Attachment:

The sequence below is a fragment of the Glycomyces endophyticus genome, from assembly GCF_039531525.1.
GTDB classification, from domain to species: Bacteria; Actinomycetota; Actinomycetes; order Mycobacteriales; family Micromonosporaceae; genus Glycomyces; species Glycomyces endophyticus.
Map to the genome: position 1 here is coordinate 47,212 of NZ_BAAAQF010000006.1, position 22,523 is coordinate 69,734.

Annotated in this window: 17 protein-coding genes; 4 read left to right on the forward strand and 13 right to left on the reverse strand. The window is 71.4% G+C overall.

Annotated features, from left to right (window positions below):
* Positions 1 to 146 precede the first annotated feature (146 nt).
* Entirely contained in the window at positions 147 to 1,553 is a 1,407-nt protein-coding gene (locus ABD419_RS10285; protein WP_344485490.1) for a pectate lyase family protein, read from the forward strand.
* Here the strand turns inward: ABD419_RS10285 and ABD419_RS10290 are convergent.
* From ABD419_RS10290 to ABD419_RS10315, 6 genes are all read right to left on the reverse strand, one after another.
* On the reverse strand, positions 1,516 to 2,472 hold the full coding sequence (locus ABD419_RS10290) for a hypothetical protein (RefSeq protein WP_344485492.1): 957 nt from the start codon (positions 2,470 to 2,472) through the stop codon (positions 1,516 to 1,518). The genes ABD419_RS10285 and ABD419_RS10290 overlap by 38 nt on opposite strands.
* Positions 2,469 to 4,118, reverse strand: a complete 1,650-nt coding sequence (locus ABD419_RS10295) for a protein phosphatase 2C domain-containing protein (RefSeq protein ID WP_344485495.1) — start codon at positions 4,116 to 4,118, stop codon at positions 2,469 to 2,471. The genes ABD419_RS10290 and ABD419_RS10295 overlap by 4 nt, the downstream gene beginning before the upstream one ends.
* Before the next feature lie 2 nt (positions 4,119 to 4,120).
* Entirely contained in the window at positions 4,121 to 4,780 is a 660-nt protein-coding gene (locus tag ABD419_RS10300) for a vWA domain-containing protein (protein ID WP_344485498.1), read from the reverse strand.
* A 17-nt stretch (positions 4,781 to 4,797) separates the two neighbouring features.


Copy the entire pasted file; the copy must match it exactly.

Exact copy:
The sequence below is a fragment of the Glycomyces endophyticus genome, from assembly GCF_039531525.1.
GTDB classification, from domain to species: Bacteria; Actinomycetota; Actinomycetes; order Mycobacteriales; family Micromonosporaceae; genus Glycomyces; species Glycomyces endophyticus.
Map to the genome: position 1 here is coordinate 47,212 of NZ_BAAAQF010000006.1, position 22,523 is coordinate 69,734.

Annotated in this window: 17 protein-coding genes; 4 read left to right on the forward strand and 13 right to left on the reverse strand. The window is 71.4% G+C overall.

Annotated features, from left to right (window positions below):
* Positions 1 to 146 precede the first annotated feature (146 nt).
* Entirely contained in the window at positions 147 to 1,553 is a 1,407-nt protein-coding gene (locus ABD419_RS10285; protein WP_344485490.1) for a pectate lyase family protein, read from the forward strand.
* Here the strand turns inward: ABD419_RS10285 and ABD419_RS10290 are convergent.
* From ABD419_RS10290 to ABD419_RS10315, 6 genes are all read right to left on the reverse strand, one after another.
* On the reverse strand, positions 1,516 to 2,472 hold the full coding sequence (locus ABD419_RS10290) for a hypothetical protein (RefSeq protein WP_344485492.1): 957 nt from the start codon (positions 2,470 to 2,472) through the stop codon (positions 1,516 to 1,518). The genes ABD419_RS10285 and ABD419_RS10290 overlap by 38 nt on opposite strands.
* Positions 2,469 to 4,118, reverse strand: a complete 1,650-nt coding sequence (locus ABD419_RS10295) for a protein phosphatase 2C domain-containing protein (RefSeq protein ID WP_344485495.1) — start codon at positions 4,116 to 4,118, stop codon at positions 2,469 to 2,471. The genes ABD419_RS10290 and ABD419_RS10295 overlap by 4 nt, the downstream gene beginning before the upstream one ends.
* Before the next feature lie 2 nt (positions 4,119 to 4,120).
* Entirely contained in the window at positions 4,121 to 4,780 is a 660-nt protein-coding gene (locus tag ABD419_RS10300) for a vWA domain-containing protein (protein ID WP_344485498.1), read from the reverse strand.
* A 17-nt stretch (positions 4,781 to 4,797) separates the two neighbouring features.